Brokers can be a good thing in the fresh food business

Then, we built a platform for a kind of expert network that can help you sourcing goods for the cost of discovery. Are companies like Nestlé looking for key ingredients in a particular country? Or is there anyone in France who can talk to me about grapes? We’ve gathered nearly 40,000 people worldwide, each representing a market, and rewarded their connections.

Through the process, we have extracted a lot of intelligence.

The energy and chemical trades were fairly large and infrequent, and the trades were driven by a small number of high-impact large corporations. So we realized that 70-80% of expert network queries came from agriculture, and the market was completely fragmented. No one dominates.

There are thousands of non-standardized products and varieties in agricultural products. Therefore, we initially put our resources into building a data architecture that structures scientific varieties, types of cultivation, packaging, and grades. Without these structures, you would never be able to stack these types of data.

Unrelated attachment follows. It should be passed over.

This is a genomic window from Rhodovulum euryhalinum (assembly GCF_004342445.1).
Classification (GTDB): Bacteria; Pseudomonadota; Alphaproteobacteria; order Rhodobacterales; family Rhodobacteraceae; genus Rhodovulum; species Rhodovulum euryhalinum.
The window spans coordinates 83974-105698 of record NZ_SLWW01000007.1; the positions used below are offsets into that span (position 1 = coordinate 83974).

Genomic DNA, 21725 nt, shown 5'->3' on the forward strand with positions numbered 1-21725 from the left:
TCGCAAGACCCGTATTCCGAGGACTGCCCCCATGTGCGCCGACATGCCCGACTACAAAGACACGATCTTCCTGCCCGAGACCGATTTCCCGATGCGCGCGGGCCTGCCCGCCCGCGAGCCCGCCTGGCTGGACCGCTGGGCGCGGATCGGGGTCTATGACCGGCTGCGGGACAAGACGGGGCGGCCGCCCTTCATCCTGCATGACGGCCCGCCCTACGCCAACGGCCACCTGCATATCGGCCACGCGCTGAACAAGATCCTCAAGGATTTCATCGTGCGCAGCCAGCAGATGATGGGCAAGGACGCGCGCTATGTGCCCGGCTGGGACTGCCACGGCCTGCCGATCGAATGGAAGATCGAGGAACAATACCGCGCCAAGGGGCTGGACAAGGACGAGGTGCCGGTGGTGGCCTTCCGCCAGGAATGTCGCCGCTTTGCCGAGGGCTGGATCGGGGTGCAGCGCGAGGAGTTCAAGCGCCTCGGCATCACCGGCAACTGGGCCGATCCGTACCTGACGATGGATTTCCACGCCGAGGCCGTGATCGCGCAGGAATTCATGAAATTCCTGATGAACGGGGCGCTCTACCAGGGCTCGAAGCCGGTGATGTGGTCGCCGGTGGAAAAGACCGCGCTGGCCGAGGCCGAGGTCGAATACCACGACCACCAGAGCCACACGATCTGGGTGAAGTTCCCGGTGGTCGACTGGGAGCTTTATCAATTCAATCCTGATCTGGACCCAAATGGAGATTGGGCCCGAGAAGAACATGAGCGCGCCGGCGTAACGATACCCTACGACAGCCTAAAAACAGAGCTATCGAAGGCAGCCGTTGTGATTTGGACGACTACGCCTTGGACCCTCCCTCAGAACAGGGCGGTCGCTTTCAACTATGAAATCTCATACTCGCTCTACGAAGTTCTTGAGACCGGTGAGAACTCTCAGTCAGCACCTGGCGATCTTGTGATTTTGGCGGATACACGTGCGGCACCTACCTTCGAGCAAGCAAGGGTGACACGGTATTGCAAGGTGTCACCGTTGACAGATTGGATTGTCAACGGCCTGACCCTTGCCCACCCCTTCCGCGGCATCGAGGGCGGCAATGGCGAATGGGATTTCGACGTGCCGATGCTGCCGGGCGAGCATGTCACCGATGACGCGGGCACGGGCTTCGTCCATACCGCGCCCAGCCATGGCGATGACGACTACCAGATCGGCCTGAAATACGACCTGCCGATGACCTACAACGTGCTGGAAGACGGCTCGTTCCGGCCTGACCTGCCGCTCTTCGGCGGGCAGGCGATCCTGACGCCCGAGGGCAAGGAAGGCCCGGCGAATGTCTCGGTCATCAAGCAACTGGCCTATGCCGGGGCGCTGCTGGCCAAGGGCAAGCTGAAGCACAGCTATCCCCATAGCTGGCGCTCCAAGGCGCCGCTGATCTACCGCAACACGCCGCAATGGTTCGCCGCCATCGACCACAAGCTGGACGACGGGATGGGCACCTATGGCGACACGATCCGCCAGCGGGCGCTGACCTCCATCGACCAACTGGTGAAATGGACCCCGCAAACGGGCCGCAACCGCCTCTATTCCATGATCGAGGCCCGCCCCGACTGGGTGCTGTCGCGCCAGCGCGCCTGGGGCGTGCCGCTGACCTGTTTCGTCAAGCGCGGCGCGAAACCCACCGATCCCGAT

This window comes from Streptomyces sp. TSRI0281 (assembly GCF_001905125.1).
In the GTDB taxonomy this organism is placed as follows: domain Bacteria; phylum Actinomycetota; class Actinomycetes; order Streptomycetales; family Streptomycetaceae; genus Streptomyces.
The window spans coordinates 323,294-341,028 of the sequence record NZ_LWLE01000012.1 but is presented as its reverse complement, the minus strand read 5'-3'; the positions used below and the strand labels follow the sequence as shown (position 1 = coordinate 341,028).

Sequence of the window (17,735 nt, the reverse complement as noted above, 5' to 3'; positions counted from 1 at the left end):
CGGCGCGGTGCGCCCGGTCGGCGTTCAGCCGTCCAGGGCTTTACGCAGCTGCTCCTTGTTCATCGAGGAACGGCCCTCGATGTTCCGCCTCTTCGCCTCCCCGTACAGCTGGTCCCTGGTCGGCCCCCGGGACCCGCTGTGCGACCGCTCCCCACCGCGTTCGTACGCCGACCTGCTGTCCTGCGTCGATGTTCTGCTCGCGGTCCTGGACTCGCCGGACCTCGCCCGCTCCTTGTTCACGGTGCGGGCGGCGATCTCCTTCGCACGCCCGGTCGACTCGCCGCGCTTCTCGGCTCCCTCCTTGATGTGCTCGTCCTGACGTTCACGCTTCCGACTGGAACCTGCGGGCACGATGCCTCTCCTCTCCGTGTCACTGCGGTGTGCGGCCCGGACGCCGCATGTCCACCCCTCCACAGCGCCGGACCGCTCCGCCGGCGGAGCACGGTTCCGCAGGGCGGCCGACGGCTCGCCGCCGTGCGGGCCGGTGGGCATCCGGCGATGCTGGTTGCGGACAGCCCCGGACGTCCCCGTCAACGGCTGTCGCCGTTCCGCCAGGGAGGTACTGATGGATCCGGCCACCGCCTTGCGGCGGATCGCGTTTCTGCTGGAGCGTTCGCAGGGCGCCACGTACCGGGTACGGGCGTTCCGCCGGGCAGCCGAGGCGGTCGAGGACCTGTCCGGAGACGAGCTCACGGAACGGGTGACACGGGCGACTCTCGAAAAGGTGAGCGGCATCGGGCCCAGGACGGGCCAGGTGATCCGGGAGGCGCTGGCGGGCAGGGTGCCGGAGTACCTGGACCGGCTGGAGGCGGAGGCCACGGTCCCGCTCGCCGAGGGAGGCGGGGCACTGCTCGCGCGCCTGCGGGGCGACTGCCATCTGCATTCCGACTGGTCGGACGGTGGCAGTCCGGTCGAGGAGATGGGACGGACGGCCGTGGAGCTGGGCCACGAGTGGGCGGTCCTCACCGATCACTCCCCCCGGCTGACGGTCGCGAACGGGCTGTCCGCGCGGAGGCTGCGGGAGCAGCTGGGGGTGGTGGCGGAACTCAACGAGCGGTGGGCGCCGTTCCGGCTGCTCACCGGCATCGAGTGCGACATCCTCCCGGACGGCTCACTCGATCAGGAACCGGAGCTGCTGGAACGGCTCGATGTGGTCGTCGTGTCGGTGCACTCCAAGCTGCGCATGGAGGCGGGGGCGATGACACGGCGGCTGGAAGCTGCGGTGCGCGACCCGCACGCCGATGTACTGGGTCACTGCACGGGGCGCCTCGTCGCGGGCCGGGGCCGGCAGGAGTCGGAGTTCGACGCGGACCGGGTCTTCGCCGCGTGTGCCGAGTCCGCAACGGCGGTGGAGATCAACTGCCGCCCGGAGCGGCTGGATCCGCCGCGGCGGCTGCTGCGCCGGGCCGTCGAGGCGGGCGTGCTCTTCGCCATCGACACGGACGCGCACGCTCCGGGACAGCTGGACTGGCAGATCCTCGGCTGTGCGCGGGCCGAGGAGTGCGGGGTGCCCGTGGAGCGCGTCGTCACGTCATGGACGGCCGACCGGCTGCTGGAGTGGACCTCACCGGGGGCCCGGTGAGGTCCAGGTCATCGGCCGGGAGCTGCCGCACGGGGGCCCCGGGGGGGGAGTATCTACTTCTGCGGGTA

So we became a kind of center of gravity. And once the mass is large enough, you can normalize it.

Can you talk about the role of market intelligence in your platform?

We collect data, data becomes intelligence, intelligence attracts users and many users become premium users, buyers, suppliers. They start trading with us and these deals generate more data and provide feedback to our data intelligence. so, there flywheel effect It actually gets stronger over time.

When handling Tridge, our suppliers are able to handle large numbers of buyers simultaneously without having to have salespeople in multiple countries. And that aggregated demand gives us better bargaining power.

Craig S. Smith is a former Times correspondent and podcast “Eyes on AI

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